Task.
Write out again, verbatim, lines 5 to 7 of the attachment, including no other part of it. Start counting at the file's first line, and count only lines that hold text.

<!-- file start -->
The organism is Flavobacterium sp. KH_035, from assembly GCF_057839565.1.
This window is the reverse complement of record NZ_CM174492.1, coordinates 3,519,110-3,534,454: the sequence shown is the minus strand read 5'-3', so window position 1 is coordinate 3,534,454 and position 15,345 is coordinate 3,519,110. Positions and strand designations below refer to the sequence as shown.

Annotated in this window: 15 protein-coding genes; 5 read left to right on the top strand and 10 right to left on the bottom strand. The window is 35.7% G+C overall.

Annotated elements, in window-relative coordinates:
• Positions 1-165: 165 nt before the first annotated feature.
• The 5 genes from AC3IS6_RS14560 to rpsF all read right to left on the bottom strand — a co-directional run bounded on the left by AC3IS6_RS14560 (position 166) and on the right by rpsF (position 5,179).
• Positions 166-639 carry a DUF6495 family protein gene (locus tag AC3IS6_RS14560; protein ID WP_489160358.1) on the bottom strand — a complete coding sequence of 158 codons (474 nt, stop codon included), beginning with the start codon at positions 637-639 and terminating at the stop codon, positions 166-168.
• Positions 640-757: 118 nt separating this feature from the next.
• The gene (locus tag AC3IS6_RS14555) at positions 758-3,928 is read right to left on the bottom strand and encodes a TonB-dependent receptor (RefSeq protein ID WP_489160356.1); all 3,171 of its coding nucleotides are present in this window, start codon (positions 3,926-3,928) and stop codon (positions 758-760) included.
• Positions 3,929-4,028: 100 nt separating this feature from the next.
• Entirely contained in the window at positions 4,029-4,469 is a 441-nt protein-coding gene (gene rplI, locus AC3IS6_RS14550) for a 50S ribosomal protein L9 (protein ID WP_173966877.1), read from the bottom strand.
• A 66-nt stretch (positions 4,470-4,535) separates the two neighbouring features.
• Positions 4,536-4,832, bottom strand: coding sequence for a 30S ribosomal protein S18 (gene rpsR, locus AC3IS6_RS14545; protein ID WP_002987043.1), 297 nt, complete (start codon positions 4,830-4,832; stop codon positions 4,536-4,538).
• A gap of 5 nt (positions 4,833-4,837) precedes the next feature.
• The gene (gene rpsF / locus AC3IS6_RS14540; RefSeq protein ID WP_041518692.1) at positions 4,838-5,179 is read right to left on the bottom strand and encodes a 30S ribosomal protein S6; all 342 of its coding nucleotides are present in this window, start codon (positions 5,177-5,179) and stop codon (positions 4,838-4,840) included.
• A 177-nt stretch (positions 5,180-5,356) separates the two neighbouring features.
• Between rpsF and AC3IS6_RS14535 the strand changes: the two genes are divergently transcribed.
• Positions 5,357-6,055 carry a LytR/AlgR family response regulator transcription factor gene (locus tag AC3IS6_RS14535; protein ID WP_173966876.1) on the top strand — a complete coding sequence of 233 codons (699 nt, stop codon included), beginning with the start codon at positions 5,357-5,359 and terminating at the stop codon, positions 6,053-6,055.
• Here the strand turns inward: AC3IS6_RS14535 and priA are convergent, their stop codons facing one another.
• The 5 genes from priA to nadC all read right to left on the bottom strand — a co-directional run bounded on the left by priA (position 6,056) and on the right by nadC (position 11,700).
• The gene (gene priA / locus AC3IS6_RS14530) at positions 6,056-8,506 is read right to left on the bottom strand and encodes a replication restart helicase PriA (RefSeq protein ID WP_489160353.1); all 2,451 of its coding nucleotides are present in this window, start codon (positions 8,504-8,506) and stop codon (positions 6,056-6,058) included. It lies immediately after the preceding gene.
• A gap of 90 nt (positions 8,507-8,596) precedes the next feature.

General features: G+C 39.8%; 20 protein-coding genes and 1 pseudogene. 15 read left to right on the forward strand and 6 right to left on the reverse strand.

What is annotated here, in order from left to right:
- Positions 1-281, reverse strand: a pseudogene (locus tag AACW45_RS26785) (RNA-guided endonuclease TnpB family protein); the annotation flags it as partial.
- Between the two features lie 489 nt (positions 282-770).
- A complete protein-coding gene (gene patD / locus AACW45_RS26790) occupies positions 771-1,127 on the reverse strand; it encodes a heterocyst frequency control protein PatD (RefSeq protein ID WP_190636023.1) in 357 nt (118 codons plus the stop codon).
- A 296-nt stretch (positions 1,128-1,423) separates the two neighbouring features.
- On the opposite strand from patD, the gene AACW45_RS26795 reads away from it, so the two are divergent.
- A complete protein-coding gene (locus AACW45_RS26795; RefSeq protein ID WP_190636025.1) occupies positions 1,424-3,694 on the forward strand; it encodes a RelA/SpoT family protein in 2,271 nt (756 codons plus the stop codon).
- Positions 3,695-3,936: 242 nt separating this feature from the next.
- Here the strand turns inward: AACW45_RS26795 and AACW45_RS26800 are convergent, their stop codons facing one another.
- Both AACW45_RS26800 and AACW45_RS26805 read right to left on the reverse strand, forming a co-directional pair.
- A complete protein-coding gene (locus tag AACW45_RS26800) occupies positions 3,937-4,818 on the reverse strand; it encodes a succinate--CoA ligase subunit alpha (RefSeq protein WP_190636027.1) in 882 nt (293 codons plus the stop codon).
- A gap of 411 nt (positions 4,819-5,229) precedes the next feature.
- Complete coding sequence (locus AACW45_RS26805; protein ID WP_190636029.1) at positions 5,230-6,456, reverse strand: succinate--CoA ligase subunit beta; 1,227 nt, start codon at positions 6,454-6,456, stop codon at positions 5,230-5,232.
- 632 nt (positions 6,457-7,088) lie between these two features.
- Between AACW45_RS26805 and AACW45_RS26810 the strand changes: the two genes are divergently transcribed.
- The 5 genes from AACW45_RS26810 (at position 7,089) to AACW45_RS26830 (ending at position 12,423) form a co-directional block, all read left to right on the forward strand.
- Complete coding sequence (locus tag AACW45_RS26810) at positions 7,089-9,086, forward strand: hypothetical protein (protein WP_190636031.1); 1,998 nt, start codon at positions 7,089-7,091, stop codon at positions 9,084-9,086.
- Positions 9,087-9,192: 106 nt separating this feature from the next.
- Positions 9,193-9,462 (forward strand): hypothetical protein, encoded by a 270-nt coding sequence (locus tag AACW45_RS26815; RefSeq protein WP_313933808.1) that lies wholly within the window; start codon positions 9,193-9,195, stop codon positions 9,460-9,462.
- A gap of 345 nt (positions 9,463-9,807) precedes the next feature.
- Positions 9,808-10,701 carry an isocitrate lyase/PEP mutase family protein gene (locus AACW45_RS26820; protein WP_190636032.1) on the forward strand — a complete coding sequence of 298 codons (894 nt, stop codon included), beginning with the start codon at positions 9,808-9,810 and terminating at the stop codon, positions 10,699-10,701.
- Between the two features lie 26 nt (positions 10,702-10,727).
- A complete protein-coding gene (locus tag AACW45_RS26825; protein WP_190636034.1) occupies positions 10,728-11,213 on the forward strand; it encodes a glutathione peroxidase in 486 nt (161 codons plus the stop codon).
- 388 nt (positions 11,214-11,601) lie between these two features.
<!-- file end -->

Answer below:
• Positions 1-165: 165 nt before the first annotated feature.
• The 5 genes from AC3IS6_RS14560 to rpsF all read right to left on the bottom strand — a co-directional run bounded on the left by AC3IS6_RS14560 (position 166) and on the right by rpsF (position 5,179).
• Positions 166-639 carry a DUF6495 family protein gene (locus tag AC3IS6_RS14560; protein ID WP_489160358.1) on the bottom strand — a complete coding sequence of 158 codons (474 nt, stop codon included), beginning with the start codon at positions 637-639 and terminating at the stop codon, positions 166-168.